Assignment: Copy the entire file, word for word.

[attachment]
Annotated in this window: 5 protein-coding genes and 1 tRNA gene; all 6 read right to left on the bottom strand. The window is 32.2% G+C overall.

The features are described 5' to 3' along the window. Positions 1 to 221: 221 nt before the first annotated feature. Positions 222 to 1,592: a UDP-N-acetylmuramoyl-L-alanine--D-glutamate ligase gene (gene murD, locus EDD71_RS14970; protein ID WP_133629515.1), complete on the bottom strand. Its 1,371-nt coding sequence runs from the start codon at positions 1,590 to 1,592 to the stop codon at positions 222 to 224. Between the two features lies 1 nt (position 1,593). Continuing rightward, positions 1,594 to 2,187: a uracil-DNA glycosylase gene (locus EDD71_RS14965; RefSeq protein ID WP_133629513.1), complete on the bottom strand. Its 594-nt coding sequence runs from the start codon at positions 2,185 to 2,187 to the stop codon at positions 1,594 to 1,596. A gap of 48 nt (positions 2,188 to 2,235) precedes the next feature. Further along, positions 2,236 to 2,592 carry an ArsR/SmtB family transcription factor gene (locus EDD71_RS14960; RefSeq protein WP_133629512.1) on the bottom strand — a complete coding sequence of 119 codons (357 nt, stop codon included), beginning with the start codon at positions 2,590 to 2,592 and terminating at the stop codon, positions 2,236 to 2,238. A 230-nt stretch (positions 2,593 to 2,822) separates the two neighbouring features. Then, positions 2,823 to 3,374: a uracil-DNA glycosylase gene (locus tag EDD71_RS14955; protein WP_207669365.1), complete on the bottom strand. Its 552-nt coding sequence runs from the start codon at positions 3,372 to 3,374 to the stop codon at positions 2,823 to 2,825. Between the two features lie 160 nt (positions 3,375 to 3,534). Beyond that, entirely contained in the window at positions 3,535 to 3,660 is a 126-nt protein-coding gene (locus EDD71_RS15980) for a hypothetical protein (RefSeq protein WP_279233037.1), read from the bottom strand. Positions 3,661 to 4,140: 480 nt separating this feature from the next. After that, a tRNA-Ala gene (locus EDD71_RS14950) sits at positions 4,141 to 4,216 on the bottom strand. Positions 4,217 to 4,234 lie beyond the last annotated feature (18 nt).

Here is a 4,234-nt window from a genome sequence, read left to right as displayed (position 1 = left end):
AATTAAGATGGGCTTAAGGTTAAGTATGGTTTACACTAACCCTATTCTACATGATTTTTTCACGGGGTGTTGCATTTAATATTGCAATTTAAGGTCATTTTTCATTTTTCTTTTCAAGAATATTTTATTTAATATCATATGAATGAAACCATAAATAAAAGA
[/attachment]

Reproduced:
Annotated in this window: 5 protein-coding genes and 1 tRNA gene; all 6 read right to left on the bottom strand. The window is 32.2% G+C overall.

The features are described 5' to 3' along the window. Positions 1 to 221: 221 nt before the first annotated feature. Positions 222 to 1,592: a UDP-N-acetylmuramoyl-L-alanine--D-glutamate ligase gene (gene murD, locus EDD71_RS14970; protein ID WP_133629515.1), complete on the bottom strand. Its 1,371-nt coding sequence runs from the start codon at positions 1,590 to 1,592 to the stop codon at positions 222 to 224. Between the two features lies 1 nt (position 1,593). Continuing rightward, positions 1,594 to 2,187: a uracil-DNA glycosylase gene (locus EDD71_RS14965; RefSeq protein ID WP_133629513.1), complete on the bottom strand. Its 594-nt coding sequence runs from the start codon at positions 2,185 to 2,187 to the stop codon at positions 1,594 to 1,596. A gap of 48 nt (positions 2,188 to 2,235) precedes the next feature. Further along, positions 2,236 to 2,592 carry an ArsR/SmtB family transcription factor gene (locus EDD71_RS14960; RefSeq protein WP_133629512.1) on the bottom strand — a complete coding sequence of 119 codons (357 nt, stop codon included), beginning with the start codon at positions 2,590 to 2,592 and terminating at the stop codon, positions 2,236 to 2,238. A 230-nt stretch (positions 2,593 to 2,822) separates the two neighbouring features. Then, positions 2,823 to 3,374: a uracil-DNA glycosylase gene (locus tag EDD71_RS14955; protein WP_207669365.1), complete on the bottom strand. Its 552-nt coding sequence runs from the start codon at positions 3,372 to 3,374 to the stop codon at positions 2,823 to 2,825. Between the two features lie 160 nt (positions 3,375 to 3,534). Beyond that, entirely contained in the window at positions 3,535 to 3,660 is a 126-nt protein-coding gene (locus EDD71_RS15980) for a hypothetical protein (RefSeq protein WP_279233037.1), read from the bottom strand. Positions 3,661 to 4,140: 480 nt separating this feature from the next. After that, a tRNA-Ala gene (locus EDD71_RS14950) sits at positions 4,141 to 4,216 on the bottom strand. Positions 4,217 to 4,234 lie beyond the last annotated feature (18 nt).

Here is a 4,234-nt window from a genome sequence, read left to right as displayed (position 1 = left end):
AATTAAGATGGGCTTAAGGTTAAGTATGGTTTACACTAACCCTATTCTACATGATTTTTTCACGGGGTGTTGCATTTAATATTGCAATTTAAGGTCATTTTTCATTTTTCTTTTCAAGAATATTTTATTTAATATCATATGAATGAAACCATAAATAAAAGA